About TestingBot

TestingBot offers easy online Selenium testing.
Use our Selenium grid to run tests across multiple browsers (over 58 combinations!).

We can run your Selenium tests on a daily basis and alert you when a test fails.

Interested? Take a look at our features.

How we make our interactive testing super fast

At TestingBot, we like our users to profit from fast access to our VMs.

In our manual testing area, we provide a way to pick an Operating System, Browser and browser version.
As soon as you picked a combination you’d like to use, we spin up a Virtual Machine, which is a virtual computer in our cloud system. This computer is fresh, not used by anyone before you and will not be used by anyone after you. As soon as you close the manual test session, the computer and all its data is destroyed.

To keep this entire process very fast, we do various things:

  • We start the virtual machine with its RAM memory already loaded, meaning we can skip the entire boot process. Booting up a computer takes a couple of minutes, by eliminating this, we can provide you with a fresh computer on the fly.
  • For Windows testing, we use the very fast RDP protocol to provide remote desktop. RDP is created by Microsoft and works very fast with Windows.
  • Contrary to our competitors, we stream these RDP packets immediately to your browser, by using FreeRDP and Guacamole. This means less lag during your test session, fast and responsive mouse to control our computers in your browser.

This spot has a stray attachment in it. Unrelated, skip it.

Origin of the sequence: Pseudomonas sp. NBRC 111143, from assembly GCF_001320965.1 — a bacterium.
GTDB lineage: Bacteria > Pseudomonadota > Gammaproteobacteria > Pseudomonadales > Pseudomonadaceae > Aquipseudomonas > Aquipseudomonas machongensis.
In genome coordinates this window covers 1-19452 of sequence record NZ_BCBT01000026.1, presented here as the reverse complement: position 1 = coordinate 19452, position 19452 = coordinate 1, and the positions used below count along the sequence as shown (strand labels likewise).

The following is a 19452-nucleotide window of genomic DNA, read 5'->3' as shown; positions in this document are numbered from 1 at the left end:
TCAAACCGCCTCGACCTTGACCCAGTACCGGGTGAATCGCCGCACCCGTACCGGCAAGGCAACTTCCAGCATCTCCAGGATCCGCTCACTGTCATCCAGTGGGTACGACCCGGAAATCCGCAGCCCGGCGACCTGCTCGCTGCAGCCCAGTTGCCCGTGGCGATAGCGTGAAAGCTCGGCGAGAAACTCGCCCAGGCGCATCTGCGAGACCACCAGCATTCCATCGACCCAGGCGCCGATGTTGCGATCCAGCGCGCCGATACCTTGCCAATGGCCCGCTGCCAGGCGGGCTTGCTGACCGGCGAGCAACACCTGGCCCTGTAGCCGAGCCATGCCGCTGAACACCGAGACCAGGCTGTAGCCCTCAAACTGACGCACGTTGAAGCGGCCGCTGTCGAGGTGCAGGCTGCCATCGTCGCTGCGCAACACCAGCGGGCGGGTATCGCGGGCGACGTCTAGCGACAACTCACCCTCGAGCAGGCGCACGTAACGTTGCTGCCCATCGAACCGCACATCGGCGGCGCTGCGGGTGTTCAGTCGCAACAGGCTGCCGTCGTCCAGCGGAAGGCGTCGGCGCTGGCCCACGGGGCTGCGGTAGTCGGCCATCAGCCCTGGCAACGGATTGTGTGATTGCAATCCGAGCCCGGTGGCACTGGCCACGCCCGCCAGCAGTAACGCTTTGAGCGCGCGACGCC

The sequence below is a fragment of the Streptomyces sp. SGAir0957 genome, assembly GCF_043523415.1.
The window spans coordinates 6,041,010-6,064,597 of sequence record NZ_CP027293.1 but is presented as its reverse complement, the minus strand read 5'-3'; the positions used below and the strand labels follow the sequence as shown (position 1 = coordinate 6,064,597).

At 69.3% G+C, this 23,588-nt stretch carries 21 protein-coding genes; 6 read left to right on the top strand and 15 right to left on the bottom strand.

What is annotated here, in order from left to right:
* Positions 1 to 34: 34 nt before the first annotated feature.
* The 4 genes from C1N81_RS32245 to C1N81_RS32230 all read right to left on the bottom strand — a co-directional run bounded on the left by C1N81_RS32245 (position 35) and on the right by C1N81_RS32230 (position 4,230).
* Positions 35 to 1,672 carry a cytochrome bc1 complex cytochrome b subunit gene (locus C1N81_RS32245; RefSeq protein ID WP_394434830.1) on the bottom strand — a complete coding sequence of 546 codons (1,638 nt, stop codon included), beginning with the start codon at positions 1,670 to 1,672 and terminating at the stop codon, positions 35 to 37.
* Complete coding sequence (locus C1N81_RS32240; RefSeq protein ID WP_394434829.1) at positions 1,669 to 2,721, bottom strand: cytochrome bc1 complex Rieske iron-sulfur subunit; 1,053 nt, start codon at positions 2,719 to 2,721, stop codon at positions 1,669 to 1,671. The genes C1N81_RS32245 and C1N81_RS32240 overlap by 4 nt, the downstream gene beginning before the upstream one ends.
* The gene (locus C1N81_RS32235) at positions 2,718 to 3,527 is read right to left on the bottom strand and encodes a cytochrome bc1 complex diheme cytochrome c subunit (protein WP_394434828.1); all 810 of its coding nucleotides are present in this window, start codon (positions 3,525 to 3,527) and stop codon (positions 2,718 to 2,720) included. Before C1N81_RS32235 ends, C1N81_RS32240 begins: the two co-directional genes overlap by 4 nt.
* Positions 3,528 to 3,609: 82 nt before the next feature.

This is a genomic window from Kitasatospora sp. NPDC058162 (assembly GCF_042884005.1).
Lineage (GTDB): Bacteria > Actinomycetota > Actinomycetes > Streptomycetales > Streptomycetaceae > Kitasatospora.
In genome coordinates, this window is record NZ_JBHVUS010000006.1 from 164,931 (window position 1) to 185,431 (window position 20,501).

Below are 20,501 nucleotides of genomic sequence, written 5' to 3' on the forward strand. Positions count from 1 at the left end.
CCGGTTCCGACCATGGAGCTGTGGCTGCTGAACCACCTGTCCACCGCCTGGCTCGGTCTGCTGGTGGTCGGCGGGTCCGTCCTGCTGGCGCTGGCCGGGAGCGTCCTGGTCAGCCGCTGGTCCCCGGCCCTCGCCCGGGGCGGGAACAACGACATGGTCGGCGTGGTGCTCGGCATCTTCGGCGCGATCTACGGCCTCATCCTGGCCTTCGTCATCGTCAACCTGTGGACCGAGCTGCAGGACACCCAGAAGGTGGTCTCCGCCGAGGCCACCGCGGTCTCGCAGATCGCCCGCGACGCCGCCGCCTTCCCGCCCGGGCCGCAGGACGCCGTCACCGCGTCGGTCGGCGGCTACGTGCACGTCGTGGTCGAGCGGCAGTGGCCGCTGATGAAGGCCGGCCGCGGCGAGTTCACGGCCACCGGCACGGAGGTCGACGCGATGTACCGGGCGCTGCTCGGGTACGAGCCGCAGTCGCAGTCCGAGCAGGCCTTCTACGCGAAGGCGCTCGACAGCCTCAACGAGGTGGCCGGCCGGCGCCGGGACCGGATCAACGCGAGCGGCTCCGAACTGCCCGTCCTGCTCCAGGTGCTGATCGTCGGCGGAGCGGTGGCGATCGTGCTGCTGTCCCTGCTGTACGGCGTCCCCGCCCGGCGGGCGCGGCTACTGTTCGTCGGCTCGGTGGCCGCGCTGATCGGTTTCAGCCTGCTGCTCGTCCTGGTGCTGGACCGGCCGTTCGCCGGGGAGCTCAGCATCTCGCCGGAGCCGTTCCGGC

• We utilize websockets to transfer data between our cloud and your browser, which means realtime data transfer instead of polling for data, which is much slower.
  • Our MAC/Linux/Android machines are equipped with an optimized VNC server which will first compress data and keep the transferred data to a minimum. This keeps your manual test session responsive.
  • The machines are equipped with a lot of RAM and a fast CPU, which means the manual test will not be slow due to slow computer speed, browser speed or any other bottleneck.

We’re constantly working on improving our system to keep everything very fast.

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2014 for TestingBot

As we’re approaching the end of 2014, we like to list a few goals TestingBot achieved this year:

  • The number of paying customers increased by 43% in 2014.
  • We improved our manual testing software: less latencies, higher responsiveness and better quality when controlling one of our browsers with your mouse.
  • Big speedup in running Android tests, together with a bunch of new Android devices. Testing on these devices will be a lot faster now
  • Added Yosemite and iOS 8 to the mix
  • … lots of minor tweaks, improvements and fixes…

We’re already working on new features and enhancements which will appear in the first few months of 2015.

Happy holidays!

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Run tests against any Selenium version